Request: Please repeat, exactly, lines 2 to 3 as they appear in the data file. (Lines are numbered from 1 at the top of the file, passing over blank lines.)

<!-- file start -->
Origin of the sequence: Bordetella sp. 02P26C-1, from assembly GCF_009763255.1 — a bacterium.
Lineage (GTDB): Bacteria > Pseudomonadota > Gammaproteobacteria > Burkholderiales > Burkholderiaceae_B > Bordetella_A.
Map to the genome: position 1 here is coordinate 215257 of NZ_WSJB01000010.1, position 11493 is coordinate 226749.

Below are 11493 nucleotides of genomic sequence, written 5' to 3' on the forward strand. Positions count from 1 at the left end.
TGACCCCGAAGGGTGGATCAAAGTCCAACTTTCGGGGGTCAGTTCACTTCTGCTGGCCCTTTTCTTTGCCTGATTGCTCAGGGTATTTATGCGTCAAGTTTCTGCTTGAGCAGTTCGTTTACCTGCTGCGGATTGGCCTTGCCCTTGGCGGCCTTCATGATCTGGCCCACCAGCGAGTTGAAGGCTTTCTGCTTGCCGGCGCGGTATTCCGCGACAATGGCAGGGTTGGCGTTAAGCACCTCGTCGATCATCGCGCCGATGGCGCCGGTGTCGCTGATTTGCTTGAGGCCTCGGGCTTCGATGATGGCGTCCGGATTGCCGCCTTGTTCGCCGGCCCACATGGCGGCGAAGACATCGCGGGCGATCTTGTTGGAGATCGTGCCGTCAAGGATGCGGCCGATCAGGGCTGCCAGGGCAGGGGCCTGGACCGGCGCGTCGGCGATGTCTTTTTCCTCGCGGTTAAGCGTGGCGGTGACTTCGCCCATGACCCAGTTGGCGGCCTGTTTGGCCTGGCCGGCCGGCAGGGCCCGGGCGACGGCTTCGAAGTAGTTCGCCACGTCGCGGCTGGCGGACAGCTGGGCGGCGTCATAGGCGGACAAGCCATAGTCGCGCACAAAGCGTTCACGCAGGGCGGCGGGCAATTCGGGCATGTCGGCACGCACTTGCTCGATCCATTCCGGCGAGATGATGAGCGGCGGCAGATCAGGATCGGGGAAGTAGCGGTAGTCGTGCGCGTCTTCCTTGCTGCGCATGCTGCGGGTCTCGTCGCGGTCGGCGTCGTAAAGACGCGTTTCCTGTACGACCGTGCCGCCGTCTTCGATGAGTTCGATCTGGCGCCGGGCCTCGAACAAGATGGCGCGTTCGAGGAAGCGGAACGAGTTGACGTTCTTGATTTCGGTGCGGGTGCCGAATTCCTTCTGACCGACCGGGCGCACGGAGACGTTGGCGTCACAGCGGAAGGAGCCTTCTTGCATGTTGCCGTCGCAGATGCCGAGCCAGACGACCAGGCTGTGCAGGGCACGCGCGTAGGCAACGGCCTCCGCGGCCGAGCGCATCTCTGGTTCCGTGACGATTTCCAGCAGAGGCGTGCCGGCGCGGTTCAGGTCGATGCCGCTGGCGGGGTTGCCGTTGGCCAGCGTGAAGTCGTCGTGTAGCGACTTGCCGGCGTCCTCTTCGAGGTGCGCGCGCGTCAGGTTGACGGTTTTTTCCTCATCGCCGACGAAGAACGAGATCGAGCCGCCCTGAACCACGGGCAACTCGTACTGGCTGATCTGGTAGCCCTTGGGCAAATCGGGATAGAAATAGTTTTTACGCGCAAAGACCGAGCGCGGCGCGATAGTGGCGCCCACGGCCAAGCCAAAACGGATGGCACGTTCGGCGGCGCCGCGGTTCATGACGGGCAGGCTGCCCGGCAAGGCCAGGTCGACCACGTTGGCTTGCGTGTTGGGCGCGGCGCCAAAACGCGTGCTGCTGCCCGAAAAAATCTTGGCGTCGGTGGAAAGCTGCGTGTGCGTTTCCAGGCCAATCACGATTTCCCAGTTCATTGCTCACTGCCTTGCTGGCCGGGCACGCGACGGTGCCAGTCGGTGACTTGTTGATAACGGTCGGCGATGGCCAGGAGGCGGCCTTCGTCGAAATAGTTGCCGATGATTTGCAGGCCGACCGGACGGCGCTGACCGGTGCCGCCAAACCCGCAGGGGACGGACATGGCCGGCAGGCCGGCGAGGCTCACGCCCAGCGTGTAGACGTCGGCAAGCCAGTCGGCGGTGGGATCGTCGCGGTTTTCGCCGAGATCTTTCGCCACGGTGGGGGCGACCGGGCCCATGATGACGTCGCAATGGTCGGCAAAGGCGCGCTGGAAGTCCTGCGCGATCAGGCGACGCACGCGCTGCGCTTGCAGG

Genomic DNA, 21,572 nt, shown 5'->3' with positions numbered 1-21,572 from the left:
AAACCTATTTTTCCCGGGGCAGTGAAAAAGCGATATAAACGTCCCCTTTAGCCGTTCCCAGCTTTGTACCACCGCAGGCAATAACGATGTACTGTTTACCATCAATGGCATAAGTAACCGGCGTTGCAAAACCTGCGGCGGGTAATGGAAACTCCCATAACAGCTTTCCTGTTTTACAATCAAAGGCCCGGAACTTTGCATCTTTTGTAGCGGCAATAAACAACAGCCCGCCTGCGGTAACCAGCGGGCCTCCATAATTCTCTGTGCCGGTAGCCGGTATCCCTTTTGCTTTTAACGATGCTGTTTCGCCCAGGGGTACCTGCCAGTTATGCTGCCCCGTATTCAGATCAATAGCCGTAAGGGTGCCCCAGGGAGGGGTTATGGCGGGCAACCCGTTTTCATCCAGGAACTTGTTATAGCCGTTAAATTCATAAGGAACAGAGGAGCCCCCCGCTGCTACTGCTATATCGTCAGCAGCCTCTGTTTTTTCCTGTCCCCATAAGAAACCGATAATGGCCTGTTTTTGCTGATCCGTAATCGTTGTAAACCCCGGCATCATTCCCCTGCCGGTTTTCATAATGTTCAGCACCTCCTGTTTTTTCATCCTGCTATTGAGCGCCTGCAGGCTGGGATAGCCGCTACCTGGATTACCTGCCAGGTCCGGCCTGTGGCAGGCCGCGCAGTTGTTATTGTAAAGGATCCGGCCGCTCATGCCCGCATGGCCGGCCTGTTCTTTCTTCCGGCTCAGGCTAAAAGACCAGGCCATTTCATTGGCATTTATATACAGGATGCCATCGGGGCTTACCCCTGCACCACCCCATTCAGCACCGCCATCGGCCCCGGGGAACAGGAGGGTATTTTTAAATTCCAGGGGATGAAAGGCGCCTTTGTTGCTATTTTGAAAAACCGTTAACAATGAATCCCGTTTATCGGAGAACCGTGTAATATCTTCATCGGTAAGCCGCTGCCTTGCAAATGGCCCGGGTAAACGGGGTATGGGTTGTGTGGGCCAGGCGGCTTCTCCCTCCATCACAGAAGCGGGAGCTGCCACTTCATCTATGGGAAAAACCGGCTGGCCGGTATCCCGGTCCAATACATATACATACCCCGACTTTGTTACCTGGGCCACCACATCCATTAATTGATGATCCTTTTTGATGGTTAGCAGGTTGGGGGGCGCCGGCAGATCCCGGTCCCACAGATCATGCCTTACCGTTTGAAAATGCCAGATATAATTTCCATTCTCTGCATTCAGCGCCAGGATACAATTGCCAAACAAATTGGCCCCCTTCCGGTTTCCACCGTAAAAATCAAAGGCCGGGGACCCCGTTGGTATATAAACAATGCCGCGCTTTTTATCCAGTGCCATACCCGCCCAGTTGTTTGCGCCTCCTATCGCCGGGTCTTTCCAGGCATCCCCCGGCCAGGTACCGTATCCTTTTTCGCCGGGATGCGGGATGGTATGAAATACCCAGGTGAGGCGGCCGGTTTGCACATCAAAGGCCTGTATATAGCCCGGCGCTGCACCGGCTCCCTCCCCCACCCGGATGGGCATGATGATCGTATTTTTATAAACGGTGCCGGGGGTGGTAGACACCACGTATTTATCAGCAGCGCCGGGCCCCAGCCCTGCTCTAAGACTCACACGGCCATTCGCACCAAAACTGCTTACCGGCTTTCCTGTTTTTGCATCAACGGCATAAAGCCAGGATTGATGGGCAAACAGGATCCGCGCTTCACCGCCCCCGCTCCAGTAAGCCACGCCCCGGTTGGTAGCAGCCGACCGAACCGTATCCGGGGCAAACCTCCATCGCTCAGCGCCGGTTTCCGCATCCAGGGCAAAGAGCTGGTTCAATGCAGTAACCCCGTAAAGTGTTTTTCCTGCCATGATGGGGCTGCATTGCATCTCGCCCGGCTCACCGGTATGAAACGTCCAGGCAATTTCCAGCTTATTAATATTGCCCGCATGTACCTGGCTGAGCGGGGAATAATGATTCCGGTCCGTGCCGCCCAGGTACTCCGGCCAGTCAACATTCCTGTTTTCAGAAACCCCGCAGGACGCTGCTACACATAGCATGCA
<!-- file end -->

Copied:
Lineage (GTDB): Bacteria > Pseudomonadota > Gammaproteobacteria > Burkholderiales > Burkholderiaceae_B > Bordetella_A.
Map to the genome: position 1 here is coordinate 215257 of NZ_WSJB01000010.1, position 11493 is coordinate 226749.